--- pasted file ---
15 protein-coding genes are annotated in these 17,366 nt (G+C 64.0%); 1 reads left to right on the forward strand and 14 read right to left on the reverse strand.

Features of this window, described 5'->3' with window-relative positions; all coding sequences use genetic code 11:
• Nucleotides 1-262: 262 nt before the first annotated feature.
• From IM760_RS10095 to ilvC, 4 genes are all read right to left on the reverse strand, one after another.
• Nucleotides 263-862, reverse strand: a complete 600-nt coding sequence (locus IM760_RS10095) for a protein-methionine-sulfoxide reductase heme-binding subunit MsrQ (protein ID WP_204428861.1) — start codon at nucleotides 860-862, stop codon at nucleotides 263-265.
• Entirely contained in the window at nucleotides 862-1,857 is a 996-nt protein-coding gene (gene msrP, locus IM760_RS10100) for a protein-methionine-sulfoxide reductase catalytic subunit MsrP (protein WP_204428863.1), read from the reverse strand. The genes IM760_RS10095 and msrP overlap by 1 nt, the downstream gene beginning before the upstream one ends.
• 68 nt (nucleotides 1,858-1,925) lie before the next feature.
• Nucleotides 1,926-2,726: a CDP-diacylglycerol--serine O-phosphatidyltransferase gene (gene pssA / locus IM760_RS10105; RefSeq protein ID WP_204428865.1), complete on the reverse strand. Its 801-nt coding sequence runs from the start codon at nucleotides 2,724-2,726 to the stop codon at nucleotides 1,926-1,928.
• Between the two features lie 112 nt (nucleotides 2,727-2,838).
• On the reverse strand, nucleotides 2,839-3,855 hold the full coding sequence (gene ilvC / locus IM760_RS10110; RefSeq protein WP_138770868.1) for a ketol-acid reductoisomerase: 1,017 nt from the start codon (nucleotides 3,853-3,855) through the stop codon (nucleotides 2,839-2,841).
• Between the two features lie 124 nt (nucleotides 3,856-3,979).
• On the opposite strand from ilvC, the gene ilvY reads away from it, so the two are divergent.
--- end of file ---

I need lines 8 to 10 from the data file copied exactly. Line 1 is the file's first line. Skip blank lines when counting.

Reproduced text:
• Nucleotides 1,926-2,726: a CDP-diacylglycerol--serine O-phosphatidyltransferase gene (gene pssA / locus IM760_RS10105; RefSeq protein ID WP_204428865.1), complete on the reverse strand. Its 801-nt coding sequence runs from the start codon at nucleotides 2,724-2,726 to the stop codon at nucleotides 1,926-1,928.
• Between the two features lie 112 nt (nucleotides 2,727-2,838).
• On the reverse strand, nucleotides 2,839-3,855 hold the full coding sequence (gene ilvC / locus IM760_RS10110; RefSeq protein WP_138770868.1) for a ketol-acid reductoisomerase: 1,017 nt from the start codon (nucleotides 3,853-3,855) through the stop codon (nucleotides 2,839-2,841).